After 40 years of covering stuff and reading several news outlets daily, sometimes the contrasts still cause me to pause in wonder. Yesterday, a solar eclipse riveted millions. Writers at a couple of outlets criticized 11-year-old Barron Trump for the clothes he wore disembarking from Air Force One. Chelsea Clinton came to the child’s defense on Twitter.
Meanwhile, Navy and Marine Corps divers continued their search-and-rescue operations for 10 missing sailors from the stricken U.S.S. John S. McCain. This morning, “missing” became “remains.” I guess we all knew this would be the sad outcome. The second ramming of a Navy ship this summer brings the total loss of life to 17 sailors. No doubt another skipper is headed to a desk job, if he stays in the Navy at all.
Navy ships had two other, non-lethal collisions two other times this year, including a grounding.
In some sense, it’s a testament to resiliency that the crew corrected the ship’s list after the collision and moved it under its own power into the Singapore’s Changi Naval Base. But it also shows just how fragile even battleship hulls can be when struck in just the right way.
Military life, outside of combat, has inherent dangers. Naval vessels aren’t cruise ships. You’re constantly dealing with dangerous equipment and stockpiles of ordnance in spartan conditions. The McCain, while not in active combat at the time of its hit by a commercial tanker, was nevertheless engaged in patrolling a sensitive area of the world.
Chief of Naval Operations Adm. John Richardson ordered the Pacific fleet to review its training and general seamanship. Investigators into the McCain incident will focus on who should have seen and done what.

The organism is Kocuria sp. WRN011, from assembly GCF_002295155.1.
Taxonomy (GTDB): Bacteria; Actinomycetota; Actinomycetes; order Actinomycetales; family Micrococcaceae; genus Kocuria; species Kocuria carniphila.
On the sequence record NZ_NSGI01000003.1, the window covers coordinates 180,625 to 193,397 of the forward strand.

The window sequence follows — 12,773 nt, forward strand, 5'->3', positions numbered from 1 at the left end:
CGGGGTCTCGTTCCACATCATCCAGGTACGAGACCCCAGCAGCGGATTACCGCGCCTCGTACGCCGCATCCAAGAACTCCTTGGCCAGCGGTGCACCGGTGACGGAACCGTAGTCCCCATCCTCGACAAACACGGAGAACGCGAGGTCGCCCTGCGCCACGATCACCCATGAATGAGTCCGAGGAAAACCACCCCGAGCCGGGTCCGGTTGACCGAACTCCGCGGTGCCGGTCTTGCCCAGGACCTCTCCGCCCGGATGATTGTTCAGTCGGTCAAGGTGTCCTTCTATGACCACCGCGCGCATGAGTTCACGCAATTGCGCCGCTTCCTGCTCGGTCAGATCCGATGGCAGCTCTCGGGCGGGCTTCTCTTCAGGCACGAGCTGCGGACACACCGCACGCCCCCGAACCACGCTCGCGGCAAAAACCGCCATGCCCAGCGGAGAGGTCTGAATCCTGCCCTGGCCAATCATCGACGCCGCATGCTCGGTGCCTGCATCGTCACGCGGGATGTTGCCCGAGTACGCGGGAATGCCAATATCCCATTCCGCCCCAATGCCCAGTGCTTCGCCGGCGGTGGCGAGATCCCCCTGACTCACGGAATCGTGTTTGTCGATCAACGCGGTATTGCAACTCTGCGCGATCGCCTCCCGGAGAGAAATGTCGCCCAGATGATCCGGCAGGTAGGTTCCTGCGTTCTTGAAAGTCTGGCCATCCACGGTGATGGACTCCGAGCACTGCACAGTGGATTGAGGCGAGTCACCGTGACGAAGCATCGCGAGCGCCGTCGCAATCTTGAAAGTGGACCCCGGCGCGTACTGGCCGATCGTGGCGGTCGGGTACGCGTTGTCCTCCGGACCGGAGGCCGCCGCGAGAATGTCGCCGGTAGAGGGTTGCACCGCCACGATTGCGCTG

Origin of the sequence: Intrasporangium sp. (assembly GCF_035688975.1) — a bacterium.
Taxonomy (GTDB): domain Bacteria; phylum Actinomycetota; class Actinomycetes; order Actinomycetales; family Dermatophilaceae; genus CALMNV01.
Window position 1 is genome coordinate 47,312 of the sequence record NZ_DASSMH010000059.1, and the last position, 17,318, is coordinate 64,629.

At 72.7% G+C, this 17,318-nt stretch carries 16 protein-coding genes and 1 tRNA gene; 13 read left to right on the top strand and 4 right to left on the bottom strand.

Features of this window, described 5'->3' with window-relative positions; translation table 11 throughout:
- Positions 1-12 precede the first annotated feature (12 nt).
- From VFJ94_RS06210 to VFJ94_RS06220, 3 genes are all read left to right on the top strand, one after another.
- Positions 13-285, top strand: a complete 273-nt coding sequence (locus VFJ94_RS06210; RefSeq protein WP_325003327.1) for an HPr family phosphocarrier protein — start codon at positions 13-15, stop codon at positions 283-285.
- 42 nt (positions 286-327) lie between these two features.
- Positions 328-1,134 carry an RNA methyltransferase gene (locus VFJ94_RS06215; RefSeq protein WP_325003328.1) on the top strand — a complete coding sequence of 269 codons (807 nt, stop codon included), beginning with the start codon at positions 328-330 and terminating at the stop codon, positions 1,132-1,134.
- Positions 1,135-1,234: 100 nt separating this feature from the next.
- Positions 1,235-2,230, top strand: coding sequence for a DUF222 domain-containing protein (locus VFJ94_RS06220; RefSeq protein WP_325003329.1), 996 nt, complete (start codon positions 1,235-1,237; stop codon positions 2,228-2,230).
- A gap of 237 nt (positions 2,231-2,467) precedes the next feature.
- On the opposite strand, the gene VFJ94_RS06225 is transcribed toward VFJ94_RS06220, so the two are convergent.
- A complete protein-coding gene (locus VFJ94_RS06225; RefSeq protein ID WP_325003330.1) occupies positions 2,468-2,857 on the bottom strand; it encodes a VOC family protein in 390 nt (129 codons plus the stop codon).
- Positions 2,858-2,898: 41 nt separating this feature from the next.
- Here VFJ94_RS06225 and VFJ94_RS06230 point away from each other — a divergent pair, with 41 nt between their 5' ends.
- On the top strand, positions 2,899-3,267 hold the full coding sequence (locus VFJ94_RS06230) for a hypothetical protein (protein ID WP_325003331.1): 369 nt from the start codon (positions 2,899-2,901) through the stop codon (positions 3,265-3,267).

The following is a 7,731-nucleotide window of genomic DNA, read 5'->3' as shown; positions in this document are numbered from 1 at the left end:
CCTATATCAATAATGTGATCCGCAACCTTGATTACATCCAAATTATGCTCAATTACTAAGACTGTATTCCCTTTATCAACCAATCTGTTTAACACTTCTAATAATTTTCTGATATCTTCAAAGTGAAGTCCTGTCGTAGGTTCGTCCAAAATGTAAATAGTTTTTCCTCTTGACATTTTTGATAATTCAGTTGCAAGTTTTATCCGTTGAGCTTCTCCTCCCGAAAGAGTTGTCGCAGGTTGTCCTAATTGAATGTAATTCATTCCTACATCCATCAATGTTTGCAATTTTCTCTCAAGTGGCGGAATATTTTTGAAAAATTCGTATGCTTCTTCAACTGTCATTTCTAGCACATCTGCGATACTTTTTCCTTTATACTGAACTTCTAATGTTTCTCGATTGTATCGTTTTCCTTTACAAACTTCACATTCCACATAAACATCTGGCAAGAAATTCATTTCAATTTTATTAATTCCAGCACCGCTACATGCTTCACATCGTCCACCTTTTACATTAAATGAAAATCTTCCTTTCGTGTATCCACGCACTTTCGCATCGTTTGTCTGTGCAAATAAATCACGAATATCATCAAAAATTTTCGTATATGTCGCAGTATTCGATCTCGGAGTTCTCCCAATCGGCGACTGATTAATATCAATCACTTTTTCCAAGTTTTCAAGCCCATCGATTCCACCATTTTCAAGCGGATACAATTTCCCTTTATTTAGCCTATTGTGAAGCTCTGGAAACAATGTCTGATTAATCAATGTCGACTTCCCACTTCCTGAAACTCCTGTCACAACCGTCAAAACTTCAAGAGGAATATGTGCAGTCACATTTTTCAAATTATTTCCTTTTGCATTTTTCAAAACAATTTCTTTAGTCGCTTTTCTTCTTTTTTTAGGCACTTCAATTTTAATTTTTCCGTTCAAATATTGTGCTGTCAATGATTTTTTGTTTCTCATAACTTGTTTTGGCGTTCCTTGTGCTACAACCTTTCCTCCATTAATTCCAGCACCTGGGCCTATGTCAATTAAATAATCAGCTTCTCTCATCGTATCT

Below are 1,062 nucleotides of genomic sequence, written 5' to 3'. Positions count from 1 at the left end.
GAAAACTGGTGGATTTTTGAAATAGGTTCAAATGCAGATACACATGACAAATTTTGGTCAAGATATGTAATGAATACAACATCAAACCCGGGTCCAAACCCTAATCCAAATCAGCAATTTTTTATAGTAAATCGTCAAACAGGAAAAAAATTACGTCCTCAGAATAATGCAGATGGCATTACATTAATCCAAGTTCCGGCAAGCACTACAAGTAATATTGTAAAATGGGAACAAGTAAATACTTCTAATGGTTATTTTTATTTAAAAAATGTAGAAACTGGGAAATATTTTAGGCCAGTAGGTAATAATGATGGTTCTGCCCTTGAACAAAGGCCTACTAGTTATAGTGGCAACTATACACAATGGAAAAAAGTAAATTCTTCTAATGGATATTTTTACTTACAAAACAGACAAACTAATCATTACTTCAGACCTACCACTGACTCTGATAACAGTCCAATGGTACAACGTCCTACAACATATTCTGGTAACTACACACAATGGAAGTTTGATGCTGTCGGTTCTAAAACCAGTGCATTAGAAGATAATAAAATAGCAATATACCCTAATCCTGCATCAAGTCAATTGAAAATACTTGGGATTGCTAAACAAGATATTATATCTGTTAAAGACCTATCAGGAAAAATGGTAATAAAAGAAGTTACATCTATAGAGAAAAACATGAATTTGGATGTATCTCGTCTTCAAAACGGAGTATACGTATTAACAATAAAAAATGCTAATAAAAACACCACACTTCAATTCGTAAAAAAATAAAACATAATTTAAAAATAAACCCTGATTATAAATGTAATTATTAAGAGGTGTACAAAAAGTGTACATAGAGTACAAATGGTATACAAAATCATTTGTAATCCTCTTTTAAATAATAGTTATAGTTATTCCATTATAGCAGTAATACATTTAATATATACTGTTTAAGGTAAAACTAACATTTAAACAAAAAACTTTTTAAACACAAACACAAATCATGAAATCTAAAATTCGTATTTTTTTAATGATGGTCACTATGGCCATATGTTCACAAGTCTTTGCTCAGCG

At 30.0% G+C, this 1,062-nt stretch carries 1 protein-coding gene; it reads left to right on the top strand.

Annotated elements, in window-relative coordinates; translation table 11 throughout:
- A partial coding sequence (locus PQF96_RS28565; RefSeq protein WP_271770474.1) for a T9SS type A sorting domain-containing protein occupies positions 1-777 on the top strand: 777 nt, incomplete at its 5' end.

But the Navy might be facing a deeper question — a question that rolls right up to the mall in Washington, D.C. Photos of the McCain show, damage aside, a ship that’s no berth queen. The McCain looks like it’s been underway for a while, streaked with rust here and there. Somehow that’s emblematic of a Navy doing longer deployments with fewer ships, people and dollars. Military officers have been testifying at budget hearings for years now about adequacy and readiness. Every agency sandbags its budget requests, but have military funds gotten too austere?
Seamanship and bridge watch training are worth looking into. But now the country has a situation in which it’s down two valuable ships in a volatile part of the world. It’s lost 17 precious sailors for no good reason. A wider investigation by an independent auditor should look at these questions:
How do ship deployments, in terms of length and manpower, compare to those five, 10 and 20 years ago?
How do ratios of training, operational, maintenance and personnel dollars compare in the same periods?
Are collision avoidance and other basic operating systems too reliant, or not reliant enough, on technology?
Given four collisions or groundings in eight months, how adequately rigorous are training and promotion qualifications for the commanding ranks? How adequate is the pipeline of personnel, enlisted and from the academy? If it’s inadequate, how come?
The captain will get the immediate blame, or at least the responsibility. He knew that possibility the moment he accepted the keys. But it’s important he’s not simply made the fall guy for wider, policy and systemic failings.